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February 22, 2013
Star News


A curse and a blessing - Downtown divided on 'parking assistants'
Diandra Grandison, Star Writer

Some motorists are complaining that they are being hindered from gaining access to free parking in downtown Kingston, due to stones and other debris being used to occupy spots.

While driving through the commercial hub, stones were seen in several free parking spots. Many are being reserved for motorists and business owners by car washers.

"We help people find a place to park when them come to town. We also put them there to keep the spot for the business owners, so that when they come they can park there," Tawan, who has been washing cars since 2009, said. "It's not like a pay thing, we just help people, dem pay if they have it, if they don't, they just don't have it to pay, we don't hassle them around here."

Tawan, who operates primarily at King Street, said for his efforts he will receive anything ranging from $800 to $1,500 a day, this he uses to assist his family. "Me feel better doing this than a teef or rob because me can't get a job," he added.

But while some motorists complain, others find these men helpful.

"Downtown has poor parking space, so when I need parking they will assist me and whenever I can, I will give them a little something," a motorist seen getting assistance said. "Yes, there are some who are very disrespectful but there are others who understand when I say I don't have it to give."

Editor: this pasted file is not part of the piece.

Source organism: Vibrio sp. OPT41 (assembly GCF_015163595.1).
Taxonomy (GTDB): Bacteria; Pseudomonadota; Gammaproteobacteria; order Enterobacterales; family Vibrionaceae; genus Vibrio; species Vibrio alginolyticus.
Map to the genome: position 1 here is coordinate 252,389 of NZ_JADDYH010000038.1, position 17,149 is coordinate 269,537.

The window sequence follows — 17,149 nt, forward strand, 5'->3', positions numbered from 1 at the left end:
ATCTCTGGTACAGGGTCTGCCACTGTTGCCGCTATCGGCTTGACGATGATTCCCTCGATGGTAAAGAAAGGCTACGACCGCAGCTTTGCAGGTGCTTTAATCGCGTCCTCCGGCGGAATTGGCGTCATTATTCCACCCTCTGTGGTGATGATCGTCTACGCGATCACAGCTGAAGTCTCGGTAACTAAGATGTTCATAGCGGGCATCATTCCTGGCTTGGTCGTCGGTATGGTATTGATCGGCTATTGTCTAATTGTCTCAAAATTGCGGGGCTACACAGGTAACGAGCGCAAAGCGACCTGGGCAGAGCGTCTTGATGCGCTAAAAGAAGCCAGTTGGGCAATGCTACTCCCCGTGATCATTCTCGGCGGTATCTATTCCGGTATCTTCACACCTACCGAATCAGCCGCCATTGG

The manager for a popular store said: "It has its good and bad. They secure a spot for me in the morning and will assist me with opening and closing the store. The negative is that customers will come and feel intimidated because some of the guys attitudes are poor."

Another business owner said: "They are very helpful, they protect our vehicle and our stores they look out for us and our clients as well. I don't have any problems with the practice."

"I am not aware of any complaints being made in relation to this practice, but from time to time we might see the stones and remove them," a policeman said. "Some of these guys look out for and protect people's vehicles, there have been occasions where people's cars have been broken into and some of them have assisted with apprehending the crooks."

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